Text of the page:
On studying in Paris, ‘une expérience très précieuse’
Stories From Paris
Exactly one month from today, I will begrudgingly tote a slew of belongings down to Charles de Gaulle. I will hoist my suitcases onto a conveyor belt and watch them disappear. My passport will be glanced over by an overwhelmingly disinterested Frenchman. I will feel a pang of melancholy as I pass by gaudy souvenir shops and the in-airport Ladurée.
Slowly and over several hours, I’ll carry out these many rituals which have become — during the course of the year — regular and comfortingly mundane.
Then, I will board the afternoon direct-flight to Newark, New Jersey. I’ll stare out of my tiny window, at the uniformly grey scene, and desperately wish I could see Paris. That I might meander through the Louvre. Order ice cream from Bertillon, even if it stains my blouse again. Walk along the Seine and smirk (in my faux-Parisian naiveté) over the giddy, non-francophone tourists examining the bouquinistes’ selection of classics.
And even after all of the problématiques and exposés, I will want to pass la péniche at Sciences Po one more time. To witness a flood of immaculately-clothed students encircling a table that’s distributing tickets to hear Ban Ki-Moon or Koffi Annan.
While I still have six more countries worth of travel before this imminent departure, I nonetheless find myself already reflecting on this collective experience, facing the unanticipated disparity between who I was in August and who I am presently.
Of course, human beings, by our own nature, are neither static nor fixed. We all arrive at moments in which a past incarnation of ourselves appears as a detached, distant figure. Even perhaps, a caricature. And it’s this sense of space which stresses the striking magnitude of our own personal development, whatever the direction.
Fellow upperclassmen, recollect yourselves as a first-year. Or if you dare — in high school.
So while change is inevitable and derives from numerous sources, I propose that the amount of complex, individual growth that you’d accrue from studying abroad is likewise unfathomable. After all, life in Paris can’t just be a Camembert-“tradi”-and-Bourgogne picnic, where you frolic through enchanted rues or contemplate Beckett over a crème and pain au chocolat.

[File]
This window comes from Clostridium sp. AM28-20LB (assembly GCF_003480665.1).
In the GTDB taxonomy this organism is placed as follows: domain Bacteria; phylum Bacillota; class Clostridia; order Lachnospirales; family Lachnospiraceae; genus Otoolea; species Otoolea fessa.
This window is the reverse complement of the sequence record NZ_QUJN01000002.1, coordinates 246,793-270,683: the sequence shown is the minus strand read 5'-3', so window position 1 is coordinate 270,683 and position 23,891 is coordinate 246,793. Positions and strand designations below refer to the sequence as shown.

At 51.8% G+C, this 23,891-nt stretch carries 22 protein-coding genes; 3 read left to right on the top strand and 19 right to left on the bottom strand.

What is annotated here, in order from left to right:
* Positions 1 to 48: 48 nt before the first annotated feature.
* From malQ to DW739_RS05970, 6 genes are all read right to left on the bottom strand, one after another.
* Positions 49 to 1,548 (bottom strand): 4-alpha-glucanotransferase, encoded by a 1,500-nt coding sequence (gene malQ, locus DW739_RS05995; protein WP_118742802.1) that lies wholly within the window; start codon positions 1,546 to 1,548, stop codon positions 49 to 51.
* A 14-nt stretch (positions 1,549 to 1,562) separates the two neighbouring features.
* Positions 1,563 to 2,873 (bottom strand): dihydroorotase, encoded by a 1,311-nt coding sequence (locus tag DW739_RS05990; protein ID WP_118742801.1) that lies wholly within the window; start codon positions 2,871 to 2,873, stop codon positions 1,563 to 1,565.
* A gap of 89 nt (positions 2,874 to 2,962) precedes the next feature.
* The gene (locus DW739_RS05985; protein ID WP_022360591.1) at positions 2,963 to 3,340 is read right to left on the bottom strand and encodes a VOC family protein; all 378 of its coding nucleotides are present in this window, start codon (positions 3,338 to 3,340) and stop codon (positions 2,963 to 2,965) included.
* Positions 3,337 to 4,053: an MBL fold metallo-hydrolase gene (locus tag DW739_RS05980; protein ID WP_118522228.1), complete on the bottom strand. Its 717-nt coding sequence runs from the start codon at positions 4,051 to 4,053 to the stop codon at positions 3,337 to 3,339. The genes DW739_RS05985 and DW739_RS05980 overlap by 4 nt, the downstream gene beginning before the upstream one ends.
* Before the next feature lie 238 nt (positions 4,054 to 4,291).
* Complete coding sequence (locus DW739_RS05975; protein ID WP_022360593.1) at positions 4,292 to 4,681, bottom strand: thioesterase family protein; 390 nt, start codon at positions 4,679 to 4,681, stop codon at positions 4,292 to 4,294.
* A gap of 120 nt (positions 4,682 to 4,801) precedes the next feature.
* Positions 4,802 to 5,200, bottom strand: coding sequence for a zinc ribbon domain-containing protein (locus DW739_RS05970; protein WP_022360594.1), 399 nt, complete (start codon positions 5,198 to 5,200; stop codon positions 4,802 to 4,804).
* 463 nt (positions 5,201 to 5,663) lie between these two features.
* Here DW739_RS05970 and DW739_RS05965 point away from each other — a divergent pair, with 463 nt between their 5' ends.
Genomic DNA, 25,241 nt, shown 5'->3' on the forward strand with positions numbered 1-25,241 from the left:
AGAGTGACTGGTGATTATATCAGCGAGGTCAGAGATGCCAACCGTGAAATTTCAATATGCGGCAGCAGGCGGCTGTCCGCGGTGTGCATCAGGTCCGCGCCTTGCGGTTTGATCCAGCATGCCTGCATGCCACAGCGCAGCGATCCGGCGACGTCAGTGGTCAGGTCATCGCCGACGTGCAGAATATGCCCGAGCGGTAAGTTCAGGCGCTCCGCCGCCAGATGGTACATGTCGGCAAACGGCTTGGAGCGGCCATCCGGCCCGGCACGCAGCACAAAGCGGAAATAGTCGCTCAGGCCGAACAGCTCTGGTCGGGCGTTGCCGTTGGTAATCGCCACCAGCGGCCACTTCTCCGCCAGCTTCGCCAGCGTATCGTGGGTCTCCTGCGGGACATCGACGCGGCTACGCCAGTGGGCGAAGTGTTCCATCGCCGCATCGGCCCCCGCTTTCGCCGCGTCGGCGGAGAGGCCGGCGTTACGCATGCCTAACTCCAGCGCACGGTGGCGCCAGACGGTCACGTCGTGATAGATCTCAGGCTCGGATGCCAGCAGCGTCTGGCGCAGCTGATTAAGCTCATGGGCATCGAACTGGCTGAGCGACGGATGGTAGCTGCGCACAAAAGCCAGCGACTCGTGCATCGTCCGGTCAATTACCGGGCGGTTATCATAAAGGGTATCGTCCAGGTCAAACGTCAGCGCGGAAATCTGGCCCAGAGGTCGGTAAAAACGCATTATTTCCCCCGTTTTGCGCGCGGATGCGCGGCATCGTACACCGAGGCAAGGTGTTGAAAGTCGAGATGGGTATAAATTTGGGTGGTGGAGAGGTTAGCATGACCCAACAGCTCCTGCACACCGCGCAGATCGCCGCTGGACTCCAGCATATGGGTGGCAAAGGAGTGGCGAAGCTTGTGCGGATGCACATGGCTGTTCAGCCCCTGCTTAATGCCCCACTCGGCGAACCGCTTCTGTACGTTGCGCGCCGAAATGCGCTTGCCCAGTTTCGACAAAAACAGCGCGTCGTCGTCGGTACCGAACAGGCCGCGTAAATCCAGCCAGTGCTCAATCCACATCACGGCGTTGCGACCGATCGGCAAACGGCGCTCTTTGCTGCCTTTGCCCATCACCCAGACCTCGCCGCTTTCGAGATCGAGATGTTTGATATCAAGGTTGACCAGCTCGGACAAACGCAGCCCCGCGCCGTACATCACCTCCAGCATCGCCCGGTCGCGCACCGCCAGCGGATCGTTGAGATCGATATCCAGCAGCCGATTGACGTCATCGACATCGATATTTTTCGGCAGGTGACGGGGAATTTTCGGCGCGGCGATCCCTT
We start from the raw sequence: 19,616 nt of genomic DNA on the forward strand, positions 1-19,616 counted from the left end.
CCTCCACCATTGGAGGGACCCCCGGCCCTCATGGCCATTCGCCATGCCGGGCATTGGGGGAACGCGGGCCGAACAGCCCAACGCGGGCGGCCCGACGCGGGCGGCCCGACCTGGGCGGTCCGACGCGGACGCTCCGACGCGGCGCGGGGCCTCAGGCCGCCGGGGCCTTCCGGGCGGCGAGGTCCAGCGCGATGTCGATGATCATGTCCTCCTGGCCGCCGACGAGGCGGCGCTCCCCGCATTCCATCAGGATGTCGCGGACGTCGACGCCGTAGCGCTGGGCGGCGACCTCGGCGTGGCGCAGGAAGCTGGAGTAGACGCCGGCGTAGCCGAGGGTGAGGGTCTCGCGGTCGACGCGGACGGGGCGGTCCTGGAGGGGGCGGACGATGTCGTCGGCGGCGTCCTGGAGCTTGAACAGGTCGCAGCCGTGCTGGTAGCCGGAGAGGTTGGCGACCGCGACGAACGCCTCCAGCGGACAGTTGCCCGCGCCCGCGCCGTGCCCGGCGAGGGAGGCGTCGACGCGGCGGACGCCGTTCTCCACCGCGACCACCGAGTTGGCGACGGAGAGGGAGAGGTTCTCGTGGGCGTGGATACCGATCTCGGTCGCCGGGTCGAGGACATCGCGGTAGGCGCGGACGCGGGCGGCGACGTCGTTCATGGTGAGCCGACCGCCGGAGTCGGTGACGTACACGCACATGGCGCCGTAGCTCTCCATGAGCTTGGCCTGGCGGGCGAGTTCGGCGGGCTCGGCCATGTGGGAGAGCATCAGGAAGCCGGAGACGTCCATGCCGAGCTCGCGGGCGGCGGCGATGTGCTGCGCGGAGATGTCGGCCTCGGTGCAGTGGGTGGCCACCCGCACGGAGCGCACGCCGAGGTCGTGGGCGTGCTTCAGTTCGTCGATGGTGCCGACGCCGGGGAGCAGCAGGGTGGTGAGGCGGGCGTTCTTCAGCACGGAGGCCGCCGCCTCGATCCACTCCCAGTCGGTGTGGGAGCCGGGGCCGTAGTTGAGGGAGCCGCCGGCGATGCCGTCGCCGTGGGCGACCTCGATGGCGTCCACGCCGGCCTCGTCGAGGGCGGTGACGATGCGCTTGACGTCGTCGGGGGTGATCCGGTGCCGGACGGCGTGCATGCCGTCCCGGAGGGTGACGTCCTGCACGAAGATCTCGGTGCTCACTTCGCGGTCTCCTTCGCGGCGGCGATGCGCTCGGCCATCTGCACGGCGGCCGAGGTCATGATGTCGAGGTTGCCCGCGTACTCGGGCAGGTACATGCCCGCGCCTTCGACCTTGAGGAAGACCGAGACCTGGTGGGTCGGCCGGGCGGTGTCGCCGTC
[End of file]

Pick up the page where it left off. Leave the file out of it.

It’s more than that, in both the best and worst way. Life abroad is dealing with bed bug infestations. Leaks. Malfunctioning plumbing. Roommates who do not speak your native language. Navigating an entirely foreign academic structure (socially, culturally and practically). Even scrambling to find out what you can do for food on a Sunday afternoon.
La vie à l'étranger can also be: Distinguishing a haze of twenty-syllable German street names in Berlin or interpreting the Italian national rail, the British tube or the loop in Glasgow. It’s quite literally finding where you are in the world, as an individual and embracing it. It is for this reason that I strongly recommend pursuing any international opportunity — which, I would like to emphasize, is not necessarily expensive. Beyond the wealth of scholarships that exist, you can methodically select locations and accommodations (like homestays) which make studying abroad more than feasible.
In closing, these a few of the reasons why you should seriously give thought to a semester or year in Paris, France, studying at a French university like Sciences Po.
One: Paris is a student city. All major museums are free, and there are discounts on cultural events (e.g. opera tickets), transportation (like cartes jeunes, which can reduce train travel in France by over 50%), etc. I have studied in the garden of the Rodin museum, across from the Thinker. Two: the food, culture, architecture, art and history. Three: The beautiful people. Four: Exposure to the fascinating sphere of French politics. Five: Contemporary Paris is not “just” French. It’s an international city, with neighborhoods and cuisine that reflect the globe in all its diversity. Six: Paris is conveniently central to both French and European travel. It is also highly connected with the many destinations of Ryan Air. A 26-euro flight to Dublin tomorrow. Why not? Seven: Nature. Paris hosts numerous, truly extraordinary parks throughout.
Eight: Sciences Po. I strongly endorse Sciences Po, the Political Science Institute of Paris, for anyone who aspires to leadership or creating change to consider this university. According to QS’s 2015 report, it ranked as the fifth best university for political science and international politics in the world. Moreover, its environment is pervasively “poli sci.” The professors are renowned in academics or come from impressive, professional careers. For example, the newly-elected dean of its PSIA division is a former PM of Italy. Students are constantly campaigning, voting and organizing — there’s a profound atmosphere that everyone on campus is going to do something. A contagious environment of momentum. And as an American abroad in a school of politics, you will reach new heights of diplomacy and sensitivity.
And so, I hope you think of Paris. It has changed me for the better, and it’s something which will always be with me.
No matter, I’ll always have Paris.
Tess Rosenberg is a School of Arts and Sciences junior majoring in English and political science with a minor in French. Her column, “Stories From Paris,” runs once a month on Thursday.